Rick, as Chuck points out, you must be talking about data queues - maybe
keyed ones. You do mention data queues in your reply.
The commands for user indexes do not have a wait time, either, as data
queues do. So it seems user indexes are not to be used for the same kind
of processing, where you are waiting on the arrival of a certain set of
data before going on.
Just some idle thoughts!
On 1/8/2013 10:24 AM, Rick.Chevalier@xxxxxxxxxxxxxxx wrote:
Multiple programs can access a user index at the same time. The key is how they access it. You can do a 'destructive' read which removes the entries when they are read or you can simply read the entries. Obviously, if entries are removed when read they won't be available for other programs to access.
I don't see why you would want to create unique indexes for each instance (person) of your data. As was previously mentioned, that is going to add a lot of complexity and object manipulation that may unnecessarily negate the performance gain. Why not make each person an entry in the index? The data portion is the same as a record, just place the data elements for each instance into a separate index entry with a unique key. Then just access the instance by the key much like you would with a data file. When reading the index entries use a data structure as the receiver variable. Make it an array DS if you have multiple entries.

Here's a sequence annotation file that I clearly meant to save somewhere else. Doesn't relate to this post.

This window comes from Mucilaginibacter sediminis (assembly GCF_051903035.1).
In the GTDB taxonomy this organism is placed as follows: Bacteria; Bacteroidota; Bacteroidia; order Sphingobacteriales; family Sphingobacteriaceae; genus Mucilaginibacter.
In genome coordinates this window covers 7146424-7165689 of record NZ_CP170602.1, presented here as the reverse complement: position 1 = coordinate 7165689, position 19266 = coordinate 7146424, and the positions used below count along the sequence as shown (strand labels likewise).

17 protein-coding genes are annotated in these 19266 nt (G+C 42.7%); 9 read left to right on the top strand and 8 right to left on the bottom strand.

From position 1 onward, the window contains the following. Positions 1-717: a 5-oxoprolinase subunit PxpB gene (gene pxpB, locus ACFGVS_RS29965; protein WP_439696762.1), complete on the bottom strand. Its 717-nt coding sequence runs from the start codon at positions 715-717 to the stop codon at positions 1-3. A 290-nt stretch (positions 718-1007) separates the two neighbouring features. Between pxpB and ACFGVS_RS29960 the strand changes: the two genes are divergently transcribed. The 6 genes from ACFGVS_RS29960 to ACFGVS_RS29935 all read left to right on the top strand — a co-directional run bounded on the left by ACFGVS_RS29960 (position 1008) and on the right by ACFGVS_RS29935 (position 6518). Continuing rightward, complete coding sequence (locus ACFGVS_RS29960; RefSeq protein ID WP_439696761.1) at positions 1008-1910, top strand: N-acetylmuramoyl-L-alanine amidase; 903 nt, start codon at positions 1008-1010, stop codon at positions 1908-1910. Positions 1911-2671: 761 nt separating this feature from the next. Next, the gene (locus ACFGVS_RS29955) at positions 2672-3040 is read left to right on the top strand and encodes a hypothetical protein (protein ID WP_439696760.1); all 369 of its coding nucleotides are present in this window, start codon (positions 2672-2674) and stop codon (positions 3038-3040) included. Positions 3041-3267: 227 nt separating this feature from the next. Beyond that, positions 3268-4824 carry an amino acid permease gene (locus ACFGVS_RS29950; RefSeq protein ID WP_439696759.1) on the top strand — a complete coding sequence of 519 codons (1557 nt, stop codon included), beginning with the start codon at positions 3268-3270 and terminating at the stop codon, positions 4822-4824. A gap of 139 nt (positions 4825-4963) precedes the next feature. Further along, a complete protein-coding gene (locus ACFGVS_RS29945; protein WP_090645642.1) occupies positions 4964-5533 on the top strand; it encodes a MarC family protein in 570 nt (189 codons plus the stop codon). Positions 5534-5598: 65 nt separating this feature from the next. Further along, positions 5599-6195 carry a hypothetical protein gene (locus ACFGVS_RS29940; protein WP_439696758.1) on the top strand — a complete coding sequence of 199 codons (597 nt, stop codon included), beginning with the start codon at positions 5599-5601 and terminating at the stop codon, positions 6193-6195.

As an example, we have an application that does image indexing for us. It reads a list of images to be indexed together as a group from an XML file. It assigns a unique identifier to the group, writes each individual image file name into a user index with the identifier as the key, and places an entry onto a data queue with the identifier and number of images. We then have multiple programs reading from the data queue and retrieving the image file names from the user index associated with the identifier read from the queue. It works well and is very fast. The read is destructive as we don't want the entries to remain in the user index once they are read.
I have been using user indexes for years. I think of them as temporary tables, or work tables, not permanent data stores.
Hope this helps.
From: midrange-l-bounces@xxxxxxxxxxxx [mailto:midrange-l-
bounces@xxxxxxxxxxxx] On Behalf Of gn pr
Sent: Monday, January 07, 2013 4:08 PM
Subject: Re: managing user indexes (*USRIDX)
Thanks Eric, I would want to have a deeply understand in this object because
seems very useful.
Alan: I do not want to have multiple index into the user index, I just want to
have replicated data in many user indexes. By example an user index that is
representing a Person struct and it have replicas with the same data: Person (
Name, Age ) --> LIB1/PERSON1.USRIDX Person ( Name, Age ) -->
Person ( Name, Age ) --> LIB1/PERSON3.USRIDX
When many requirements arrive at the same time to view if some persons
are registered, I would like to distribute all the requirements in the 3 user
indexes instead of to send all the requirements to just one user index
I imagined that maybe there was a way to manage the access to user
indexes, something like an 'access trigger'.
Another question, in a single user index how is the access? can many
requirements ( programs ) read the object at the same time? ( or is the
program that needs to provide the thread capability )
--- Grace Pahuasi---
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